So, given how much I've been thinking about it, it's no wonder that what I thought would be a ho-hum, pass the afternoon kind of game turned into an incredible brainstorm.
The kid and I were playing a Blue's Clues matching game. I was, truth be told, not 100% engaged, but it was a pleasant enough way to pass some time. At some point I noticed that this particular matching game was really quite tricky. You'd turn over two cards with green dogs on them but they were different in some very tiny ways.
Despite some very minor irritation that I might actually have to pay attention, I started to think about what those game designers were doing. Nothing like a little internal meta-conversation to help put the pieces together....
Attributes! On the matching game (brilliant, brilliant, game designers)! What if we made our own? Could we make our own?
"Do you wanna make our own matching game?" I asked the kid.
Needless to say, the answer was yes. We rushed around the house trying to locate the 3"x5" cards but, of course, they were nowhere to be found. I rounded up some other paper, the paper cutter, some shapes to trace, and the crayon caddy.
It was fast and furious, but in the midst of it all we managed to agree on
Geometric shapes only. This is (sneaky) math after all. We used tangram pieces, pattern blocks, some Cuisenaire rods, and some magnets from the fridge.
Each pair of cards has to be exactly the same. It's never too early to experience congruence, and what better way to do that then to be personally responsible for it? This is a key point in my still-developing argument (one that is based on my experience with Math in Your Feet as well as what I've been doing lately) -- it's one thing to observe congruence, it's another to have to be congruent yourself. I realized as we went along that the 'make a game' energy really motivated my kid to do this part up right. She paid a lot of attention to sameness in her designs.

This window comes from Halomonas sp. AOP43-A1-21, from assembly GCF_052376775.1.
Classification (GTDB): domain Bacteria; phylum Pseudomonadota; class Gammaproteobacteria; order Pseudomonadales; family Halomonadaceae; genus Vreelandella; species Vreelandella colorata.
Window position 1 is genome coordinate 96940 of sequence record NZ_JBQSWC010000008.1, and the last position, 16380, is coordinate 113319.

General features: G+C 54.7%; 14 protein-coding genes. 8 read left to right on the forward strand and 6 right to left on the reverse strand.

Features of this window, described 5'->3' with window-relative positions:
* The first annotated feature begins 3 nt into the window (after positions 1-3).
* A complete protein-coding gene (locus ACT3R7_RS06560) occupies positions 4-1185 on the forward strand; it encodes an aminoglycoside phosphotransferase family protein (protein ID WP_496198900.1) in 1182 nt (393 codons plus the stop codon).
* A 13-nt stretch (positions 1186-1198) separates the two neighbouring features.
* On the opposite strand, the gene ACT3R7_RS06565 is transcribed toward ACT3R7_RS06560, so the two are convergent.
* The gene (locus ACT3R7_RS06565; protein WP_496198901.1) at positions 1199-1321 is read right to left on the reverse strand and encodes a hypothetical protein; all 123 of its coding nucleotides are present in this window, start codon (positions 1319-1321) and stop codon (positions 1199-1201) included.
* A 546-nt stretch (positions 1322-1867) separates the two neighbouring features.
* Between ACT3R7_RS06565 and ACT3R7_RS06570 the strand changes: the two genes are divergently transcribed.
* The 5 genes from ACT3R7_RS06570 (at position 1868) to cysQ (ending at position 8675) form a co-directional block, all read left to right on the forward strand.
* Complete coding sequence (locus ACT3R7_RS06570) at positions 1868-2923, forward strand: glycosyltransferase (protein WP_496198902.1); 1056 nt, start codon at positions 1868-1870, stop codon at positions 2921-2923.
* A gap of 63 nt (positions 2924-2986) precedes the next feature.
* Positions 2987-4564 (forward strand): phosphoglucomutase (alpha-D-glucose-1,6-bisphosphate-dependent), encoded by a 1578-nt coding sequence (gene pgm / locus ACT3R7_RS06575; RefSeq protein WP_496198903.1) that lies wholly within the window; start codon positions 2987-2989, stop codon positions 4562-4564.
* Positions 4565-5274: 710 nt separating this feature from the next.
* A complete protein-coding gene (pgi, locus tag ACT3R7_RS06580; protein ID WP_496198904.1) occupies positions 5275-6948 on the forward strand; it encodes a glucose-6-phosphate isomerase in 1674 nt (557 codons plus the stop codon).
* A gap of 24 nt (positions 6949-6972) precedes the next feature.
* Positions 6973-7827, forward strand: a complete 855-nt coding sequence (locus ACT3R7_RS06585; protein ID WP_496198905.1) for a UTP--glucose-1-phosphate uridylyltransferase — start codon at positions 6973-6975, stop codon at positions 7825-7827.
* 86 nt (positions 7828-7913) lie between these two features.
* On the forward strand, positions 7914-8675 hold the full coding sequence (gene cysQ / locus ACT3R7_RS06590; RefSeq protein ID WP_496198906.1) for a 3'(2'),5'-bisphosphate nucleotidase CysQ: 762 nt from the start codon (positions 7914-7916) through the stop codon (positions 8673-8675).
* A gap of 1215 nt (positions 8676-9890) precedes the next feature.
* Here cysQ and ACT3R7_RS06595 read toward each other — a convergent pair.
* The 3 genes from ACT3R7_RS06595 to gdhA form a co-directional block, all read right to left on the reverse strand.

Each pair of cards have to be different from the other sets in some way. We have yet to explore this fully, but this means that if you make make more than one set of triangle cards, the sets have to be different from each other in color or design or size.
It's this last point that created the most conversation as we created our cards together. According to the kid, I was altogether too boring in my designs. I would say, "But every design you make is colored in! They have to be different from each other, so I'm going to leave mine uncolored." This, apparently, motivated her to copy my 'boring' designs and make them 'more interesting' than mine!
So, we had a lot of levels of similar and different going on, including not only what we created but how we were doing it and what our personal design aesthetic was and how these creative choices were different or similar from each other. My brain hurts just thinking about it! See what you think:
All told, and in very short order, our prototype set of matching cards totalled fourteen pairs, which made for a very satisfactory game. I'd love to find a calmer time to for us to work more slowly, carefully, and thoughtfully on another set. She wants to make sets of matching games to sell at her ever-evolving lemonade-origami-bookmark stand in the spring, which I think might be motivation enough to take a closer look at how to generate similarity and differences.
If you end up making your own attribute matching game I would SO love to see what you create (please, please, please?!?).